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The Pacific Gas and Electric Company reported Friday morning that 60 percent of Napa Valley customers who lost power in preemptive shutoffs have been restored.
Lights were back on by 7 a.m. Friday to 19,000 of the 32,500 customers who lost power in PG&E's attempt to avoid sparking wildfire during a spell of windy, dry weather in California.
By Thursday evening, residents in dark pockets of Napa, including Browns Valley, Old Sonoma Road, Old Town and north Napa were reporting having their power back. St. Helena's Main Street also got re-electrified.
By the county's math, up to three-quarters of the county were affected by Wednesday's shutoff.
PG&E did not give an estimate as to when the remaining 40 percent of customers without power Friday morning would be restored.
Statewide, PG&E said power had been restored to more than half of the 738,000 customers who lost power.
Napa County residents scrambled to get gas and generators Tuesday night before much of the county went dark at midnight.
Schools closed throughout Napa County for two days and the St. Helena business district went dark, as did many south Napa businesses. Many wineries, in the peak of harvesting red varietals, were forced to turn to generators and readjust their production schedules. Some closed to visitors Hundreds visited public charging stations set up by the county, PG&E or public agencies.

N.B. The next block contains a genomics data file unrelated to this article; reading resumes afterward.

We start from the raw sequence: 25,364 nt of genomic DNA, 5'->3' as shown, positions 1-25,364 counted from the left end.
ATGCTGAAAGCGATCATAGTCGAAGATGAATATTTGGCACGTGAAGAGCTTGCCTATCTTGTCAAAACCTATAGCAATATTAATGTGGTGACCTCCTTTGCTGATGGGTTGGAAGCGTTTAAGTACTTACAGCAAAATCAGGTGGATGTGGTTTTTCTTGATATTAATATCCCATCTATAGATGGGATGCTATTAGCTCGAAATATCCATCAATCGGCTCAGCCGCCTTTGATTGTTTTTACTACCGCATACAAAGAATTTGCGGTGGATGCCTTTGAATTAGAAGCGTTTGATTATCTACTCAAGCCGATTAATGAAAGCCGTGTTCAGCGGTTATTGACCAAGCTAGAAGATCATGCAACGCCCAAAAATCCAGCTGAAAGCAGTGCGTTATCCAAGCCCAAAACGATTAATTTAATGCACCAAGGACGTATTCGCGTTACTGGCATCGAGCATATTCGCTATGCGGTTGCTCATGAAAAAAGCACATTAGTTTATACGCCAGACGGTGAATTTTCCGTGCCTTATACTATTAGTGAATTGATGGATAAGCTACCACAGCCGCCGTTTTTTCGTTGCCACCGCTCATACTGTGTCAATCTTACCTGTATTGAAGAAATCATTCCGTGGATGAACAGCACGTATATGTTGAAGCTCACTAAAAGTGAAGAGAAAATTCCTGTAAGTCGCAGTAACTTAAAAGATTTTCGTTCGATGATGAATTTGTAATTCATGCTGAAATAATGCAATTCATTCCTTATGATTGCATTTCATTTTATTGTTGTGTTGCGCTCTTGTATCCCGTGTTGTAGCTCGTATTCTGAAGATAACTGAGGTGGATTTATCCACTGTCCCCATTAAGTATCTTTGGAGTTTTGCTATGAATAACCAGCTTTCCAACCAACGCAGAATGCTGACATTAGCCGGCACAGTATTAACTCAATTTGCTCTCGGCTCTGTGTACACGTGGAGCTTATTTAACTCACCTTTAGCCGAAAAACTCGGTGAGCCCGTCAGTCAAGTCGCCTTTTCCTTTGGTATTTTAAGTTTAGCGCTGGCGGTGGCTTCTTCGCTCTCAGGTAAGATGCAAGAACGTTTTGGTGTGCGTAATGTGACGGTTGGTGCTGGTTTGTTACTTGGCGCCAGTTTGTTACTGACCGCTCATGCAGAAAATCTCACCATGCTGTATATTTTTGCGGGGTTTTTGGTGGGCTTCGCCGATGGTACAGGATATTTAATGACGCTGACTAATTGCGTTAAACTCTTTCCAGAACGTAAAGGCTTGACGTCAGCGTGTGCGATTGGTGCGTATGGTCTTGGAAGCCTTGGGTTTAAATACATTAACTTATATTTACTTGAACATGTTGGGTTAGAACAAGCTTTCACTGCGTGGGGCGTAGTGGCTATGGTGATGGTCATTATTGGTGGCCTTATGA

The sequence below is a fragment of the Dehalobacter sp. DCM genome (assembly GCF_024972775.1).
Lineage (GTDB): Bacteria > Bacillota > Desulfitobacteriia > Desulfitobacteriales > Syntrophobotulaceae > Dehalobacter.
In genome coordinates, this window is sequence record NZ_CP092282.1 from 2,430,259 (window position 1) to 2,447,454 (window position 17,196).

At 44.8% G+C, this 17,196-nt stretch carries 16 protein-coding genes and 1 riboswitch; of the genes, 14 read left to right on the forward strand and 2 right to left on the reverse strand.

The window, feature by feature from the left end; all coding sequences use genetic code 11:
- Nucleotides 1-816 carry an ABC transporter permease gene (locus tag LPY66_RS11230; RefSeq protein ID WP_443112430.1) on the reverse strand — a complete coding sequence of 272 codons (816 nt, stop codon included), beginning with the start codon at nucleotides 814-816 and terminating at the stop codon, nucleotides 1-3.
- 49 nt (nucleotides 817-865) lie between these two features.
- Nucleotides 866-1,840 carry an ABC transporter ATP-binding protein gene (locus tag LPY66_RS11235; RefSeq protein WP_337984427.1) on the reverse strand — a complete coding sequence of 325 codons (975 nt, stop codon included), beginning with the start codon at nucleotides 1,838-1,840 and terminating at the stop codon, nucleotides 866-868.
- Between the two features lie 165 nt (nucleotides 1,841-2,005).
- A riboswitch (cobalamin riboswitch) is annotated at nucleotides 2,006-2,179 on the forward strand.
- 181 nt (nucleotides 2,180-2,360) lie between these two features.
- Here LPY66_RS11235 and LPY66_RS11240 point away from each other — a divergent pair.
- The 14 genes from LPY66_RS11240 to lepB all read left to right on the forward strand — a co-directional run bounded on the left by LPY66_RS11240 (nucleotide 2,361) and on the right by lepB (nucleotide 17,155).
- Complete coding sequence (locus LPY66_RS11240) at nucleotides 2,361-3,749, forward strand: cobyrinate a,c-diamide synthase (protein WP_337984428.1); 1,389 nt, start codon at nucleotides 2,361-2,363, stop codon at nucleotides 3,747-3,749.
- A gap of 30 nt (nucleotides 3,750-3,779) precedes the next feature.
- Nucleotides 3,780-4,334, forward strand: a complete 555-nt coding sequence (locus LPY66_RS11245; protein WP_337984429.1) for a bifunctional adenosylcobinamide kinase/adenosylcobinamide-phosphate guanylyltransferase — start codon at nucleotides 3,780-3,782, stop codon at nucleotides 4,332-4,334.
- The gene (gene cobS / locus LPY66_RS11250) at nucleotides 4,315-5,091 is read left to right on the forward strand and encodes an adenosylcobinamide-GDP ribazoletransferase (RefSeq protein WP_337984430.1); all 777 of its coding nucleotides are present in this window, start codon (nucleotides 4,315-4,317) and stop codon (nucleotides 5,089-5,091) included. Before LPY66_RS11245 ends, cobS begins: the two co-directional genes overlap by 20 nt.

The strongest winds in the San Francisco Bay Area were at Mount St. Helena, which saw hurricane-force winds overnight Thursday, PG&E said. The lowest regional humidity values were registered in the higher regions of UpValley Napa County, too, according to the National Weather Service.
By Thursday at 3 p.m., PG&E said it was safe to send inspectors out into the field to make repairs, if needed, and determine whether it was safe to turn power back on. By 3:30 p.m., the first Napa residents were reporting their power was coming back on.
PG&E inspectors identified a total of 11 weather-related damages to its infrastructure in Northern and Central California, though it wasn't immediately clear whether Napa County equipment was affected.
Napa County and other parts of the Bay Area were under a red flag warning for two days, ending at 5 p.m. Thursday. By Friday, a wind advisory for the area had also concluded.
Winds slowed, though humidity levels continued to remain low, the National Weather Service said in forecast at 5 a.m. Friday. Cooler weather was expected to begin Saturday and continue through next week.